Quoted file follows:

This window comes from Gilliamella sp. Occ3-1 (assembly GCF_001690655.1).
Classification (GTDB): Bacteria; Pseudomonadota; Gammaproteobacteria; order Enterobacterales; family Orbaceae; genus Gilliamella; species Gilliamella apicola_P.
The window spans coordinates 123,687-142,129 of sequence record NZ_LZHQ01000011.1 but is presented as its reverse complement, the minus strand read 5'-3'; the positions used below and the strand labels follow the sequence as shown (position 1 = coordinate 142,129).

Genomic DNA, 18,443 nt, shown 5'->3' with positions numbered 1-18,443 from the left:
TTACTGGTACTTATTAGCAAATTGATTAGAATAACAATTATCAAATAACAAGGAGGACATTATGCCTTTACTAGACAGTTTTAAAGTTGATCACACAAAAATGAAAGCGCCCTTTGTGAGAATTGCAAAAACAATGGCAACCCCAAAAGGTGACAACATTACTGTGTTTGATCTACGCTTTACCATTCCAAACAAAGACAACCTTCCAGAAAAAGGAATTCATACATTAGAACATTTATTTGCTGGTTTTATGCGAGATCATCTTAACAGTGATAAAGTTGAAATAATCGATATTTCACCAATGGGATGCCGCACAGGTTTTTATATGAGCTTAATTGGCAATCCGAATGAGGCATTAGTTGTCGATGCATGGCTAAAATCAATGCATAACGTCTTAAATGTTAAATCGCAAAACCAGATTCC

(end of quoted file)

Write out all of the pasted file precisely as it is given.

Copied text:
This window comes from Gilliamella sp. Occ3-1 (assembly GCF_001690655.1).
Classification (GTDB): Bacteria; Pseudomonadota; Gammaproteobacteria; order Enterobacterales; family Orbaceae; genus Gilliamella; species Gilliamella apicola_P.
The window spans coordinates 123,687-142,129 of sequence record NZ_LZHQ01000011.1 but is presented as its reverse complement, the minus strand read 5'-3'; the positions used below and the strand labels follow the sequence as shown (position 1 = coordinate 142,129).

Genomic DNA, 18,443 nt, shown 5'->3' with positions numbered 1-18,443 from the left:
TTACTGGTACTTATTAGCAAATTGATTAGAATAACAATTATCAAATAACAAGGAGGACATTATGCCTTTACTAGACAGTTTTAAAGTTGATCACACAAAAATGAAAGCGCCCTTTGTGAGAATTGCAAAAACAATGGCAACCCCAAAAGGTGACAACATTACTGTGTTTGATCTACGCTTTACCATTCCAAACAAAGACAACCTTCCAGAAAAAGGAATTCATACATTAGAACATTTATTTGCTGGTTTTATGCGAGATCATCTTAACAGTGATAAAGTTGAAATAATCGATATTTCACCAATGGGATGCCGCACAGGTTTTTATATGAGCTTAATTGGCAATCCGAATGAGGCATTAGTTGTCGATGCATGGCTAAAATCAATGCATAACGTCTTAAATGTTAAATCGCAAAACCAGATTCC